BEIJING (Reuters) - Greenhouse gas emissions from the three biggest Chinese power firms in 2008 were higher than those of the entire United Kingdom, activist group Greenpeace said on Tuesday in a report that called for an environmental tax on coal.
The emissions-intensive fuel provides China with well over two-thirds of its electricity, and years of booming energy demand have had a massive impact on the Asian giant’s carbon footprint.
China’s 10 biggest power generators burned through a combined 600 million tons of coal last year alone, or around one fifth of the country’s entire output, the report said.
They are reliant on the dirty fuel because it is cheap and the country has vast reserves that can meet most domestic demand.
“By burning 20 percent of China’s coal in 2008, the (10 power) companies emitted an equivalent of 1.44 billion tons of carbon dioxide,” the report said.
The country’s three largest firms by installed generating capacity -- China Huaneng Group, China Datang Corp and China Guodian Corp -- were responsible for more than half of those greenhouse gases, or 769 million tons, the report said.
Greenpeace calculated emissions estimates by using fuel data combined with Chinese government figures on the amount of carbon dioxide produced when coal is burned in China’s power stations.
In contrast, the provisional estimate for total 2008 emissions in the United Kingdom -- which has power generating capacity barely one-tenth of China’s -- is 623.8 million tons.
The need to fuel rapid economic growth and worries about compromising energy security mean China will not turn away from coal in the short-term.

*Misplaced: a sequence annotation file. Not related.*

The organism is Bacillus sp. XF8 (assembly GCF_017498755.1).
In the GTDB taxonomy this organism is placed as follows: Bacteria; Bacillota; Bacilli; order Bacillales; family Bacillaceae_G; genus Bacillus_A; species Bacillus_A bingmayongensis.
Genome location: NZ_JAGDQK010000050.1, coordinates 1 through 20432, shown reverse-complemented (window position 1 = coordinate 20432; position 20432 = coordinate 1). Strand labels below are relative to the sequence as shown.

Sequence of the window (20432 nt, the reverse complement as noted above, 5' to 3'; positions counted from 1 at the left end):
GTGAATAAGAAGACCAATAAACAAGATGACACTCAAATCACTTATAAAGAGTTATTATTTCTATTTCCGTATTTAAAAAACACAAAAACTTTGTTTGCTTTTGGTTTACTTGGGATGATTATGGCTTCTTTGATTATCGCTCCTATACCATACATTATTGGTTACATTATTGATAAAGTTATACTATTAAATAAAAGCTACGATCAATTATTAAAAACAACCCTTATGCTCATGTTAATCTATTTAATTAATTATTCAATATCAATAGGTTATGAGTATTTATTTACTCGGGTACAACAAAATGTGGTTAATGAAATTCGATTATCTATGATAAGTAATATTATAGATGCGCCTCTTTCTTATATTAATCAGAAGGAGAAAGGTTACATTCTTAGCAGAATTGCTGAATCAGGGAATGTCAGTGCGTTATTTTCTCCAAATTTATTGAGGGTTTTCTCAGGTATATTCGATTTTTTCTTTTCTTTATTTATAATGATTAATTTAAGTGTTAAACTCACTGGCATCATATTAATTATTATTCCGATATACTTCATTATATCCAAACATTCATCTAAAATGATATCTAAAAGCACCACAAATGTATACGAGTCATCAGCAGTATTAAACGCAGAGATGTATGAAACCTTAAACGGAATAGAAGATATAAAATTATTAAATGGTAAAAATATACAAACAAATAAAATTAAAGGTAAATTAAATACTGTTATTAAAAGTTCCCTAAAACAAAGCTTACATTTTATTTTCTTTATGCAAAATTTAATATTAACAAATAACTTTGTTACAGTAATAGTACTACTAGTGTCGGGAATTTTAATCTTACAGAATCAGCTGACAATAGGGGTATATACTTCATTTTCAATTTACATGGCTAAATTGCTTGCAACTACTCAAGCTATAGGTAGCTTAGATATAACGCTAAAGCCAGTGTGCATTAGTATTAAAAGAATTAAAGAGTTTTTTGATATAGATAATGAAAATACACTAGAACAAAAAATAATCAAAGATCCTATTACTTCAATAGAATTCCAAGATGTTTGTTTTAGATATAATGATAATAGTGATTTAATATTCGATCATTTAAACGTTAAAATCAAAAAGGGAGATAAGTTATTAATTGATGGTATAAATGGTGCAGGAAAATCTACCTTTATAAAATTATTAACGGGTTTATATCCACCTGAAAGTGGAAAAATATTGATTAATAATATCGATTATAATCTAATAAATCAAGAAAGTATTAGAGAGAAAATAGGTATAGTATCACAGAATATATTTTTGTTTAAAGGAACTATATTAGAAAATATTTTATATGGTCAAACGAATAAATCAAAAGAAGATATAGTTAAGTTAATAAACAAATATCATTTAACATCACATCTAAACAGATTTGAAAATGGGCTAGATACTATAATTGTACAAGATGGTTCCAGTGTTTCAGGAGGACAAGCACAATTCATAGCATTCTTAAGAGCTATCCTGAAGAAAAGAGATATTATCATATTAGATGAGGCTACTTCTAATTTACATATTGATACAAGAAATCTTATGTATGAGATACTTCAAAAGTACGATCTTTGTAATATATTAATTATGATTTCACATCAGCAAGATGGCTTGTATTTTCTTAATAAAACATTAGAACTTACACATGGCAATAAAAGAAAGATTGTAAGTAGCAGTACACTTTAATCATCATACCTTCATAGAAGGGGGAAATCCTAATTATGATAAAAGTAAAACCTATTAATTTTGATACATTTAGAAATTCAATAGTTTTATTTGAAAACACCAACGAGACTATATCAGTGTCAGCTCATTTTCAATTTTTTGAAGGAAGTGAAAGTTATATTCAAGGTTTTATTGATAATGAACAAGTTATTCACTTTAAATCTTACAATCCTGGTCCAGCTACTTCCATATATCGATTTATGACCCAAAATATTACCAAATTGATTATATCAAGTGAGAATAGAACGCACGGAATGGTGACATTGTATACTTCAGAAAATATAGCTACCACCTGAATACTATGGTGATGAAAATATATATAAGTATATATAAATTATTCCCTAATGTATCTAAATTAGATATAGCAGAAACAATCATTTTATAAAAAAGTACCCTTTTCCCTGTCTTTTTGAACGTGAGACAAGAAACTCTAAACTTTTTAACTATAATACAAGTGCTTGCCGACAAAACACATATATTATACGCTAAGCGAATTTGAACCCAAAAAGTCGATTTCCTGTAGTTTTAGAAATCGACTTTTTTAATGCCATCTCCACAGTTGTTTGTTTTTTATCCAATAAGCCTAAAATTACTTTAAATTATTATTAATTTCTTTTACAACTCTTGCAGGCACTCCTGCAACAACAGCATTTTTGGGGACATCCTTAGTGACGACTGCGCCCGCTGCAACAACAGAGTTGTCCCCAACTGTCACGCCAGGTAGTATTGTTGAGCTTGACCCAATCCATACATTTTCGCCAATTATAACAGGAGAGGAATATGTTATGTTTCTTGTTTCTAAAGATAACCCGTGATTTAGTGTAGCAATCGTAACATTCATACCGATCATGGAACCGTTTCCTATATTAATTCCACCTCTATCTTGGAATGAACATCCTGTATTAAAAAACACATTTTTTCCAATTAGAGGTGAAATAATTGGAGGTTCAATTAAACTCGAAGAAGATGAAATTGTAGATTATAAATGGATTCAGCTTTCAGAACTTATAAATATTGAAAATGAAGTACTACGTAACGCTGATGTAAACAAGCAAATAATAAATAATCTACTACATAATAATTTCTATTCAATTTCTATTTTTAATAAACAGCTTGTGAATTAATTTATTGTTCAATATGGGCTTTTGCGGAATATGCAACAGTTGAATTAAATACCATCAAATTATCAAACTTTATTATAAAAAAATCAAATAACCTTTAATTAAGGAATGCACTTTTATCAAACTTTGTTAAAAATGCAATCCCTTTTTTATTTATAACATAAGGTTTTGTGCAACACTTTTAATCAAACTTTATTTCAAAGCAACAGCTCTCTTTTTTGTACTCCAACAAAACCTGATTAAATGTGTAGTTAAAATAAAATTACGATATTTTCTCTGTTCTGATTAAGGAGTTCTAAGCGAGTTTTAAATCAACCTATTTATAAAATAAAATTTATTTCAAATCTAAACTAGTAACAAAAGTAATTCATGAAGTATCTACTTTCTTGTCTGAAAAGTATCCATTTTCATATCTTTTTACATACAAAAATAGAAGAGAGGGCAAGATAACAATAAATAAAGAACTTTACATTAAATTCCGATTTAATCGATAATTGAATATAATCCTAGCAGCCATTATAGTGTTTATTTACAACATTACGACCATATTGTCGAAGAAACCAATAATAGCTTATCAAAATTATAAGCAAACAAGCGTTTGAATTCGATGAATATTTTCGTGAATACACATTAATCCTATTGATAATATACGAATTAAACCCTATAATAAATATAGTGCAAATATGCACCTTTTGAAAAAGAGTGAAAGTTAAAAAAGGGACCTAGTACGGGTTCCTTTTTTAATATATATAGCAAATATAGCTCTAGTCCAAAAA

China is the world’s biggest annual emitter of greenhouse gasses but on a per capita basis and over the course of history it is far outpaced by Western nations that have smaller populations and have enjoyed decades of emissions intensive growth.
But Greenpeace said it wanted Beijing to curb output of greenhouse gasses by putting an environmental tax on coal prices and set tighter efficiency and renewable energy targets.
The report also underlined China’s progress in shutting down its least efficient, small power stations.
Generating capacity equivalent to more than all of Australia’s installed capacity, or some 54 gigawatts (GW), has been taken offline over the past three and a half years.
This has helped cut the coal used to generate each unit of power to 350 grams per kilowatt hour or less at the big firms. Another 31 GW are scheduled to go by the end of 2012.
China says it is already working hard to curb growth in emissions, but should not be asked to take any steps that would undermine economic growth when it still has millions of citizens living in poverty.
Beijing wants rich nations to offer more technical and financial support to developing nations seeking greener growth.
Reporting by Emma Graham-Harrison, Editing by Dean Yates